And my absolute favorite read of the week was Tom Angleberger's FAKE MUSTACHE. What a great read! I have been waiting and waiting and waiting for this book and I was so happy to finally have a copy. I can't wait to share this book with kids. This is the story of Lenny whose best friend buys a fake mustache. With the mustache, he tries to take over the world. Lenny is the only one who can see what is happening and he tries to save the day. This book is hysterical. (The subtitle alone made me smile--FAKE MUSTACHE: OR HOW JODIE O'RODEO AND HER WONDER HORSE (AND SOME NERDY KID) SAVED THE US PRESIDENTIAL ELECTION FROM A MAD GENIUS CRIMINAL MASTERMIND. I laughed aloud a lot while reading. How Tom Angleberger thinks of these things is beyond me. This book is going to be a huge hit with my 4th and 5th grade readers. I am sure we'll need several copies of this one in the library.  A great story that is really, really fun!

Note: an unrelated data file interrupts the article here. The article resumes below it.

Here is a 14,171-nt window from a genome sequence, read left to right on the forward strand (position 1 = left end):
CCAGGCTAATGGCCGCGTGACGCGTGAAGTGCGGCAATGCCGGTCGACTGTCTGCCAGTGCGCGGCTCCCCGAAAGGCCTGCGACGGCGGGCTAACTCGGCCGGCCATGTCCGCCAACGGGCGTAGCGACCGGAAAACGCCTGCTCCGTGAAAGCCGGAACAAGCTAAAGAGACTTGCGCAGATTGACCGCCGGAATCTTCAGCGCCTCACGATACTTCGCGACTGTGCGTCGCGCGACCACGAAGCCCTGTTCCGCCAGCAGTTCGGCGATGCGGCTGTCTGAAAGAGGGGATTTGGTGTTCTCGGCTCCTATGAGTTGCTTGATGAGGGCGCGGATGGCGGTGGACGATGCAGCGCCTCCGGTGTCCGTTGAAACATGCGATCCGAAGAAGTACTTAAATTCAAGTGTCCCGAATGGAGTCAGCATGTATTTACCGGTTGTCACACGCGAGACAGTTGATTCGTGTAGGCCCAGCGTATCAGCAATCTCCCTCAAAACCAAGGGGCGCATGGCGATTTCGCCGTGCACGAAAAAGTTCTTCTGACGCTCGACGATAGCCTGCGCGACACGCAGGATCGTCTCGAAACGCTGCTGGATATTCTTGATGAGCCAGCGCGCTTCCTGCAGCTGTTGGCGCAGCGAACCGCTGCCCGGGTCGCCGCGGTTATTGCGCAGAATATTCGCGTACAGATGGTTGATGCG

Saturday, March 24, 2012

Nerdy Book Club Post

I have a new post up at THE NERDY BOOK CLUB about the 10 Classic Professional Books I can't live without.  I am cross posting the piece here:-)

Well-Worn and Well-Loved:  Ten Classic Professional Books I Cannot Live Without

One wall in my “office” is filled with professional books.  From floor to ceiling, the shelves are filled with the books that have helped me learn to teach thoughtfully. I have been reading professional books throughout my career. I have hundreds and hundreds of books that have impacted my thinking. I have been lucky to learn from amazing people over the years and I learn something new every time I revisit an old favorite.

In the last several years, I have noticed I’ve purchased fewer professional books. I am reading more professionally, but much of my professional reading is online. So in a cleaning frenzy a few weeks ago, I decided to weed out some of my oldest professional books.   I have been teaching for twenty-five years so I figured I could weed almost every book published before 2000 to keep my professional library current.  I have so many books and so many that I read years and years ago, I figured that this would be an easy job.